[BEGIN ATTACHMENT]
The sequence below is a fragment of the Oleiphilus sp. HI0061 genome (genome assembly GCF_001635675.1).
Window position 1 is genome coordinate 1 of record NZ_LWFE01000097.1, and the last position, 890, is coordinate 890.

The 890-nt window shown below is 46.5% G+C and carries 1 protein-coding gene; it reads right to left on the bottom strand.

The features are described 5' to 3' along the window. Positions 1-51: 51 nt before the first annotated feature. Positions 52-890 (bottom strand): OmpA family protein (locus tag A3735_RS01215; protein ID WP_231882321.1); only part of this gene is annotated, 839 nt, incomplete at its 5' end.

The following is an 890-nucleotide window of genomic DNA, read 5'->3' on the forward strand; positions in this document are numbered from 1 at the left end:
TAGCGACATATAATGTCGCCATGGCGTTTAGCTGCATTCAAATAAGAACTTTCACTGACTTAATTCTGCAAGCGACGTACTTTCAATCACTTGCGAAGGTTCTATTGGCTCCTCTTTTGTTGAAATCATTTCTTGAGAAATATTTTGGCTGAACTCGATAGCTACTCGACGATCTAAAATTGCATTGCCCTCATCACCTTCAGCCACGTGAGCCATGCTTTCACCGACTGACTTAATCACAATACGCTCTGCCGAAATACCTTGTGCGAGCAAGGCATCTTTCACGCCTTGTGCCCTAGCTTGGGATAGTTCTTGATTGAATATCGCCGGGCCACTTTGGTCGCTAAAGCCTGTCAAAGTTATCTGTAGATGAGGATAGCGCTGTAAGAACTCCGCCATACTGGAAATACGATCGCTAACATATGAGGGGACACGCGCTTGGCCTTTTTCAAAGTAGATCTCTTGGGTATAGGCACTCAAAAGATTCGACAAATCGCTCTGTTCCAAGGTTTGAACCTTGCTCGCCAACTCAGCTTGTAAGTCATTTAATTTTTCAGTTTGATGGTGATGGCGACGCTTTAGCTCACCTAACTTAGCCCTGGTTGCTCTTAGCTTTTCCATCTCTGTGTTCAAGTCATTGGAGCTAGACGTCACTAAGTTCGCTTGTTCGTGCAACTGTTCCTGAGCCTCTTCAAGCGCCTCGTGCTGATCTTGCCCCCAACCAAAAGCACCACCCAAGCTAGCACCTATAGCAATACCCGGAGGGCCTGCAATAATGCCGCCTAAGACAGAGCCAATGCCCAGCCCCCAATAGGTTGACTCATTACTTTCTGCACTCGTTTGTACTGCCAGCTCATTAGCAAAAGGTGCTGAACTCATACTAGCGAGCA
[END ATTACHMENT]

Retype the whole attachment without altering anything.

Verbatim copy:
The sequence below is a fragment of the Oleiphilus sp. HI0061 genome (genome assembly GCF_001635675.1).
Window position 1 is genome coordinate 1 of record NZ_LWFE01000097.1, and the last position, 890, is coordinate 890.

The 890-nt window shown below is 46.5% G+C and carries 1 protein-coding gene; it reads right to left on the bottom strand.

The features are described 5' to 3' along the window. Positions 1-51: 51 nt before the first annotated feature. Positions 52-890 (bottom strand): OmpA family protein (locus tag A3735_RS01215; protein ID WP_231882321.1); only part of this gene is annotated, 839 nt, incomplete at its 5' end.

The following is an 890-nucleotide window of genomic DNA, read 5'->3' on the forward strand; positions in this document are numbered from 1 at the left end:
TAGCGACATATAATGTCGCCATGGCGTTTAGCTGCATTCAAATAAGAACTTTCACTGACTTAATTCTGCAAGCGACGTACTTTCAATCACTTGCGAAGGTTCTATTGGCTCCTCTTTTGTTGAAATCATTTCTTGAGAAATATTTTGGCTGAACTCGATAGCTACTCGACGATCTAAAATTGCATTGCCCTCATCACCTTCAGCCACGTGAGCCATGCTTTCACCGACTGACTTAATCACAATACGCTCTGCCGAAATACCTTGTGCGAGCAAGGCATCTTTCACGCCTTGTGCCCTAGCTTGGGATAGTTCTTGATTGAATATCGCCGGGCCACTTTGGTCGCTAAAGCCTGTCAAAGTTATCTGTAGATGAGGATAGCGCTGTAAGAACTCCGCCATACTGGAAATACGATCGCTAACATATGAGGGGACACGCGCTTGGCCTTTTTCAAAGTAGATCTCTTGGGTATAGGCACTCAAAAGATTCGACAAATCGCTCTGTTCCAAGGTTTGAACCTTGCTCGCCAACTCAGCTTGTAAGTCATTTAATTTTTCAGTTTGATGGTGATGGCGACGCTTTAGCTCACCTAACTTAGCCCTGGTTGCTCTTAGCTTTTCCATCTCTGTGTTCAAGTCATTGGAGCTAGACGTCACTAAGTTCGCTTGTTCGTGCAACTGTTCCTGAGCCTCTTCAAGCGCCTCGTGCTGATCTTGCCCCCAACCAAAAGCACCACCCAAGCTAGCACCTATAGCAATACCCGGAGGGCCTGCAATAATGCCGCCTAAGACAGAGCCAATGCCCAGCCCCCAATAGGTTGACTCATTACTTTCTGCACTCGTTTGTACTGCCAGCTCATTAGCAAAAGGTGCTGAACTCATACTAGCGAGCA